A million dollar dinosaur may soon be going home.
Last month, Heritage Auctions offered a mostly complete, reconstructed skeleton of the tyrannosaur Tarbosaurus for sale. This was despite protests from the Mongolian government and paleontologists that the specimen was illegally collected from Mongolia’s Gobi Desert. The country has very strict regulations involving the collection and curation of dinosaurs, and the very fact that the tyrannosaur was taken from Mongolia and put up for sale was a sure sign that it was an illicit specimen. The auction house went along with the sale anyway—where the top bid was a little over one million dollars—but a last-minute restraining order gave Mongolian officials and paleontologists a little more time to investigate the dinosaur.
There could be no doubt about where the dinosaur came from. This Tarbosaurus was collected from Mongolia just a few years ago, in violation of Mongolia’s laws. Frustratingly, however, Heritage Auctions maintained that the specimen had been legally imported to the United States. If this were the case, the skeleton could still be legally sold—even if a specimen is illegally collected from its country of origin, lax importation regulations give dinosaur smugglers legal loopholes.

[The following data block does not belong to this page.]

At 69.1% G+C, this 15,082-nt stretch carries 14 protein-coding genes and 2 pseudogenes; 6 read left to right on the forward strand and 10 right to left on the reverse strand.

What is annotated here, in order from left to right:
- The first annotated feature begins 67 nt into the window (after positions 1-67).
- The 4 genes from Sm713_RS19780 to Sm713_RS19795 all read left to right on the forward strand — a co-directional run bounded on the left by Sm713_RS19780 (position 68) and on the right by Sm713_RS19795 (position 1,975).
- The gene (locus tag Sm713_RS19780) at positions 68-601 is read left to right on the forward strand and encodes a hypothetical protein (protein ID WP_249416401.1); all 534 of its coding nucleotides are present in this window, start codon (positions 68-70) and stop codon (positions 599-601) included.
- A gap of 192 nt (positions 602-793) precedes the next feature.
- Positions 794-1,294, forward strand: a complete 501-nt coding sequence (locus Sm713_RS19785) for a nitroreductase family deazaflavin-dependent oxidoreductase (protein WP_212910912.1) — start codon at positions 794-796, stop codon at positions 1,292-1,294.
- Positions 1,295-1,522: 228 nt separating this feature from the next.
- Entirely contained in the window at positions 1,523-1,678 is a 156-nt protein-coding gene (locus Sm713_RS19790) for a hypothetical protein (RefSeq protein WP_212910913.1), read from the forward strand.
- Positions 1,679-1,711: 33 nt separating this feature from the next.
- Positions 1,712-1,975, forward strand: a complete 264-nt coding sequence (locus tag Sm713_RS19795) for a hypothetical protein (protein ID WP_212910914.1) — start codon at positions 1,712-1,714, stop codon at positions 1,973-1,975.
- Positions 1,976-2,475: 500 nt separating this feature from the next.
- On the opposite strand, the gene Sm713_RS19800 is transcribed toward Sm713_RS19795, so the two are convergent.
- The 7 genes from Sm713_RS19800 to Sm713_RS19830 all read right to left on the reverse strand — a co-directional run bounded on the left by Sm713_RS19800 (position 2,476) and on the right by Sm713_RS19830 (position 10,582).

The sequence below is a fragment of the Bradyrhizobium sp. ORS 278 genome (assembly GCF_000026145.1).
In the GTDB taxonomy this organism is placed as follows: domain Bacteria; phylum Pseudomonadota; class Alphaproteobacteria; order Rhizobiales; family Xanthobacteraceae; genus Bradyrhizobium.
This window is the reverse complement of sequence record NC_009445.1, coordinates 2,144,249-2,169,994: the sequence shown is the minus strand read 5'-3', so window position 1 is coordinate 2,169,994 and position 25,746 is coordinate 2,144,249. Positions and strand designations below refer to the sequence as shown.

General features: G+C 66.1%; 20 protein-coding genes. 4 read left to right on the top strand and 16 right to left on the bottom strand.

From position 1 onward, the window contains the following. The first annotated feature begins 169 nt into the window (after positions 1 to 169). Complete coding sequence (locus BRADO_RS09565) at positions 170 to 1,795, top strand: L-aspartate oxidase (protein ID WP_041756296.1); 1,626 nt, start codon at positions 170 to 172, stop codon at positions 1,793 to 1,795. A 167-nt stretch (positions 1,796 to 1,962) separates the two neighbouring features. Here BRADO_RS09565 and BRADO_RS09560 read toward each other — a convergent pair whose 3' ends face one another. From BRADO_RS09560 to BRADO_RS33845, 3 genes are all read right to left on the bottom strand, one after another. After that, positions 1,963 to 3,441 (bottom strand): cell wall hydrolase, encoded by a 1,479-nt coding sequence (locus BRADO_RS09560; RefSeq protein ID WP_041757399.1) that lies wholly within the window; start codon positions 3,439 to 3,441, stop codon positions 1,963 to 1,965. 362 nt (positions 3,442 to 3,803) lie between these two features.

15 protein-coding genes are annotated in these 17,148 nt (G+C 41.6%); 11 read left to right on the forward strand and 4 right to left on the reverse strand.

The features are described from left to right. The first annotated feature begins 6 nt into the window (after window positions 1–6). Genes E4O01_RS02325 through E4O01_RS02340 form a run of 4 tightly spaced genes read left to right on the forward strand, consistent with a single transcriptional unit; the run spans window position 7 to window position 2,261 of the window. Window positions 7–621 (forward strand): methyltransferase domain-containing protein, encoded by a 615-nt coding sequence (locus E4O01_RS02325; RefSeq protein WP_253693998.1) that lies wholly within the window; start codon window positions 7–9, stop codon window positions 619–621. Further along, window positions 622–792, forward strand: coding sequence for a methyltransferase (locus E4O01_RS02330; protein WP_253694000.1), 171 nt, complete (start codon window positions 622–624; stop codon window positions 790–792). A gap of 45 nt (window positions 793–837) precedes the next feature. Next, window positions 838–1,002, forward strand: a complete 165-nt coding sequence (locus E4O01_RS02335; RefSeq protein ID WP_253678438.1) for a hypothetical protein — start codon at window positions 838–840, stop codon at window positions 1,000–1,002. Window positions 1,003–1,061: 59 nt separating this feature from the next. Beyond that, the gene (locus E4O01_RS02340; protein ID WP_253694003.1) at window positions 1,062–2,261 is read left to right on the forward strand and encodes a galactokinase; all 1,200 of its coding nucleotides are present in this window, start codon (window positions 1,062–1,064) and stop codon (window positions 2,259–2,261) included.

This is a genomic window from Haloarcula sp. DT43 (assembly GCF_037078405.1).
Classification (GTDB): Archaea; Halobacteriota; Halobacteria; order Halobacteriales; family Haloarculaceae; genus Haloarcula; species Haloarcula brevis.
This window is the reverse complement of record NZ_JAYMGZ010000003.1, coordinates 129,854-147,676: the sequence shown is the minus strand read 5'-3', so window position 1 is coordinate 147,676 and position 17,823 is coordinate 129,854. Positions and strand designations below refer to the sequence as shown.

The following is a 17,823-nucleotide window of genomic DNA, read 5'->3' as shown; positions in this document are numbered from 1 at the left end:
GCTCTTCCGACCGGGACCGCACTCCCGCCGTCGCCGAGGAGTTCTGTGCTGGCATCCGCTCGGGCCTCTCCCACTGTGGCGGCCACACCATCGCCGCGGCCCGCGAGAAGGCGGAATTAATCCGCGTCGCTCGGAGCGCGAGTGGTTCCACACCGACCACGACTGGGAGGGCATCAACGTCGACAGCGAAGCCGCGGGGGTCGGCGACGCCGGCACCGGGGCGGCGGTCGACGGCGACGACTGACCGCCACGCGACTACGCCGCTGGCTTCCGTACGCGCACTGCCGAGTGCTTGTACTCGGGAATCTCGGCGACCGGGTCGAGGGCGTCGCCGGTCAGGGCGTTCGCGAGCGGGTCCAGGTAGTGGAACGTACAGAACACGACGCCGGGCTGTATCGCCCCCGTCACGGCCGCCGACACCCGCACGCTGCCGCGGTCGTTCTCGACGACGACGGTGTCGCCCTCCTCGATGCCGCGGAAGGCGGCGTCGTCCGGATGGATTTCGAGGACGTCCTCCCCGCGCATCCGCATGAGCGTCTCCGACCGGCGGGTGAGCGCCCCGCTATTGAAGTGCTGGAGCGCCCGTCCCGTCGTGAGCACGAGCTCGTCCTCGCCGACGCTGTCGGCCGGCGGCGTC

But the history of this Tarbosaurus may provide the key to sending the dinosaur back to the people of Mongolia. Yesterday, the United States Attorney for the Southern District of New York issued a press release which revealed that the dinosaur was not only collected illegally, but also illegally smuggled into the country.